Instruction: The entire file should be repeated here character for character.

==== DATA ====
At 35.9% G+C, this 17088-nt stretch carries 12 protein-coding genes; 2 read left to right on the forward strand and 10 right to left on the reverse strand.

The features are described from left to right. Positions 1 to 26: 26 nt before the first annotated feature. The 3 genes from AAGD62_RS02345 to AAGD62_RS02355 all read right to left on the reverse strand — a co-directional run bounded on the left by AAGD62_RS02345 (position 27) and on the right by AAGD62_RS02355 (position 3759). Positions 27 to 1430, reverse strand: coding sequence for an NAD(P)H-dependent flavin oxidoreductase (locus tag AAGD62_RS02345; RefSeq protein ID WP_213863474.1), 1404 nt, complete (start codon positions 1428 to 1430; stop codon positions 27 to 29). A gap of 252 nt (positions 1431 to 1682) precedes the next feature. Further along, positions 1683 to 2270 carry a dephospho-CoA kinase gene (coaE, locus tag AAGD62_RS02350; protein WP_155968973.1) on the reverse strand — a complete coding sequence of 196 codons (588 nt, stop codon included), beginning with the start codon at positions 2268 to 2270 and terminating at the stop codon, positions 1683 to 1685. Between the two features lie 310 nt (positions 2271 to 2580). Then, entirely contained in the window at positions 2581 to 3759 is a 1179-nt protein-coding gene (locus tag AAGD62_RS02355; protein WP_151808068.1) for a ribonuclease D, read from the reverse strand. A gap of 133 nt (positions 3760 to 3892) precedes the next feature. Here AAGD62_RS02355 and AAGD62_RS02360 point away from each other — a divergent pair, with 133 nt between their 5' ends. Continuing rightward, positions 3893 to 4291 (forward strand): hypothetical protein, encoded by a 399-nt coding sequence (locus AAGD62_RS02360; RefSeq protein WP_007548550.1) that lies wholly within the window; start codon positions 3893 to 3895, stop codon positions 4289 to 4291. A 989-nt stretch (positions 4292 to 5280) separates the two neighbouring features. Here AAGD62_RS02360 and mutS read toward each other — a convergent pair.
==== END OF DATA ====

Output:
At 35.9% G+C, this 17088-nt stretch carries 12 protein-coding genes; 2 read left to right on the forward strand and 10 right to left on the reverse strand.

The features are described from left to right. Positions 1 to 26: 26 nt before the first annotated feature. The 3 genes from AAGD62_RS02345 to AAGD62_RS02355 all read right to left on the reverse strand — a co-directional run bounded on the left by AAGD62_RS02345 (position 27) and on the right by AAGD62_RS02355 (position 3759). Positions 27 to 1430, reverse strand: coding sequence for an NAD(P)H-dependent flavin oxidoreductase (locus tag AAGD62_RS02345; RefSeq protein ID WP_213863474.1), 1404 nt, complete (start codon positions 1428 to 1430; stop codon positions 27 to 29). A gap of 252 nt (positions 1431 to 1682) precedes the next feature. Further along, positions 1683 to 2270 carry a dephospho-CoA kinase gene (coaE, locus tag AAGD62_RS02350; protein WP_155968973.1) on the reverse strand — a complete coding sequence of 196 codons (588 nt, stop codon included), beginning with the start codon at positions 2268 to 2270 and terminating at the stop codon, positions 1683 to 1685. Between the two features lie 310 nt (positions 2271 to 2580). Then, entirely contained in the window at positions 2581 to 3759 is a 1179-nt protein-coding gene (locus tag AAGD62_RS02355; protein WP_151808068.1) for a ribonuclease D, read from the reverse strand. A gap of 133 nt (positions 3760 to 3892) precedes the next feature. Here AAGD62_RS02355 and AAGD62_RS02360 point away from each other — a divergent pair, with 133 nt between their 5' ends. Continuing rightward, positions 3893 to 4291 (forward strand): hypothetical protein, encoded by a 399-nt coding sequence (locus AAGD62_RS02360; RefSeq protein WP_007548550.1) that lies wholly within the window; start codon positions 3893 to 3895, stop codon positions 4289 to 4291. A 989-nt stretch (positions 4292 to 5280) separates the two neighbouring features. Here AAGD62_RS02360 and mutS read toward each other — a convergent pair.